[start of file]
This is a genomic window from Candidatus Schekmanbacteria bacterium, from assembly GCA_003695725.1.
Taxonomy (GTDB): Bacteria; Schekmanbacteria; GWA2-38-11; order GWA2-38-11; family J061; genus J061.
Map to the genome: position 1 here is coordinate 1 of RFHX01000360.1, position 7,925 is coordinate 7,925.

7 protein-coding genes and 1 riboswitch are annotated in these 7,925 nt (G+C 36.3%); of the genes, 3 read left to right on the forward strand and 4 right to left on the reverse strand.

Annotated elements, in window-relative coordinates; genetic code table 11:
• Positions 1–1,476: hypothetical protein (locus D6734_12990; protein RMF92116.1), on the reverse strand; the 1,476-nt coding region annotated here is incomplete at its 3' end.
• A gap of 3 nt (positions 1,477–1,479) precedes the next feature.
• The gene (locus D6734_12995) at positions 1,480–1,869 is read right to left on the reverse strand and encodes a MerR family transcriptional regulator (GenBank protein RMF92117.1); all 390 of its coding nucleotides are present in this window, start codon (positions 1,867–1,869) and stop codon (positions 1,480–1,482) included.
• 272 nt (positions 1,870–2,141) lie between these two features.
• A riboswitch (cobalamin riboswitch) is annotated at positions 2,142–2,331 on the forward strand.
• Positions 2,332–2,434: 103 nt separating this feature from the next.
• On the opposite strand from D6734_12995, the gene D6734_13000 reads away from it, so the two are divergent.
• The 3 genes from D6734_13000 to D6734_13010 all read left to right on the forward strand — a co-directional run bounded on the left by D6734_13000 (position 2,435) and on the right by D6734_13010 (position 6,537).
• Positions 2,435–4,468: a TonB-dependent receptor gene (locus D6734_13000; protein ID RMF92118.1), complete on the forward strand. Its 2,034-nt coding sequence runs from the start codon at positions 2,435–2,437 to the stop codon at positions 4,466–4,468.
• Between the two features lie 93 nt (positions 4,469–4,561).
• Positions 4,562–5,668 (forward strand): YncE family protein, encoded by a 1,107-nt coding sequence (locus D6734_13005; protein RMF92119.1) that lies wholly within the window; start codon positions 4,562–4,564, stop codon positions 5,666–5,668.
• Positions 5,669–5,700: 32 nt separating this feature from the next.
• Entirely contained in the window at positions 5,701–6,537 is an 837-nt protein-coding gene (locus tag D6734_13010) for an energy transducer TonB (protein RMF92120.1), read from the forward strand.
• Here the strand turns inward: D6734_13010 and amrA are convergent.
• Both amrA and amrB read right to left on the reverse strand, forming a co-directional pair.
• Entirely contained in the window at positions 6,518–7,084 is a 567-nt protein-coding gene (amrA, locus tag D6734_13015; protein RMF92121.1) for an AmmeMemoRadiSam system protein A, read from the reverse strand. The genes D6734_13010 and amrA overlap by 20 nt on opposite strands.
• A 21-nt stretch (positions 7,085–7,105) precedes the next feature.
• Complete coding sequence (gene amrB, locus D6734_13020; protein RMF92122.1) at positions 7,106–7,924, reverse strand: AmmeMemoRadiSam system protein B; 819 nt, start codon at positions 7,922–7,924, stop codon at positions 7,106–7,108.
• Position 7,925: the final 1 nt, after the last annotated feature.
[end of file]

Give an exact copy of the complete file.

This is a genomic window from Candidatus Schekmanbacteria bacterium, from assembly GCA_003695725.1.
Taxonomy (GTDB): Bacteria; Schekmanbacteria; GWA2-38-11; order GWA2-38-11; family J061; genus J061.
Map to the genome: position 1 here is coordinate 1 of RFHX01000360.1, position 7,925 is coordinate 7,925.

7 protein-coding genes and 1 riboswitch are annotated in these 7,925 nt (G+C 36.3%); of the genes, 3 read left to right on the forward strand and 4 right to left on the reverse strand.

Annotated elements, in window-relative coordinates; genetic code table 11:
• Positions 1–1,476: hypothetical protein (locus D6734_12990; protein RMF92116.1), on the reverse strand; the 1,476-nt coding region annotated here is incomplete at its 3' end.
• A gap of 3 nt (positions 1,477–1,479) precedes the next feature.
• The gene (locus D6734_12995) at positions 1,480–1,869 is read right to left on the reverse strand and encodes a MerR family transcriptional regulator (GenBank protein RMF92117.1); all 390 of its coding nucleotides are present in this window, start codon (positions 1,867–1,869) and stop codon (positions 1,480–1,482) included.
• 272 nt (positions 1,870–2,141) lie between these two features.
• A riboswitch (cobalamin riboswitch) is annotated at positions 2,142–2,331 on the forward strand.
• Positions 2,332–2,434: 103 nt separating this feature from the next.
• On the opposite strand from D6734_12995, the gene D6734_13000 reads away from it, so the two are divergent.
• The 3 genes from D6734_13000 to D6734_13010 all read left to right on the forward strand — a co-directional run bounded on the left by D6734_13000 (position 2,435) and on the right by D6734_13010 (position 6,537).
• Positions 2,435–4,468: a TonB-dependent receptor gene (locus D6734_13000; protein ID RMF92118.1), complete on the forward strand. Its 2,034-nt coding sequence runs from the start codon at positions 2,435–2,437 to the stop codon at positions 4,466–4,468.
• Between the two features lie 93 nt (positions 4,469–4,561).
• Positions 4,562–5,668 (forward strand): YncE family protein, encoded by a 1,107-nt coding sequence (locus D6734_13005; protein RMF92119.1) that lies wholly within the window; start codon positions 4,562–4,564, stop codon positions 5,666–5,668.
• Positions 5,669–5,700: 32 nt separating this feature from the next.
• Entirely contained in the window at positions 5,701–6,537 is an 837-nt protein-coding gene (locus tag D6734_13010) for an energy transducer TonB (protein RMF92120.1), read from the forward strand.
• Here the strand turns inward: D6734_13010 and amrA are convergent.
• Both amrA and amrB read right to left on the reverse strand, forming a co-directional pair.
• Entirely contained in the window at positions 6,518–7,084 is a 567-nt protein-coding gene (amrA, locus tag D6734_13015; protein RMF92121.1) for an AmmeMemoRadiSam system protein A, read from the reverse strand. The genes D6734_13010 and amrA overlap by 20 nt on opposite strands.
• A 21-nt stretch (positions 7,085–7,105) precedes the next feature.
• Complete coding sequence (gene amrB, locus D6734_13020; protein RMF92122.1) at positions 7,106–7,924, reverse strand: AmmeMemoRadiSam system protein B; 819 nt, start codon at positions 7,922–7,924, stop codon at positions 7,106–7,108.
• Position 7,925: the final 1 nt, after the last annotated feature.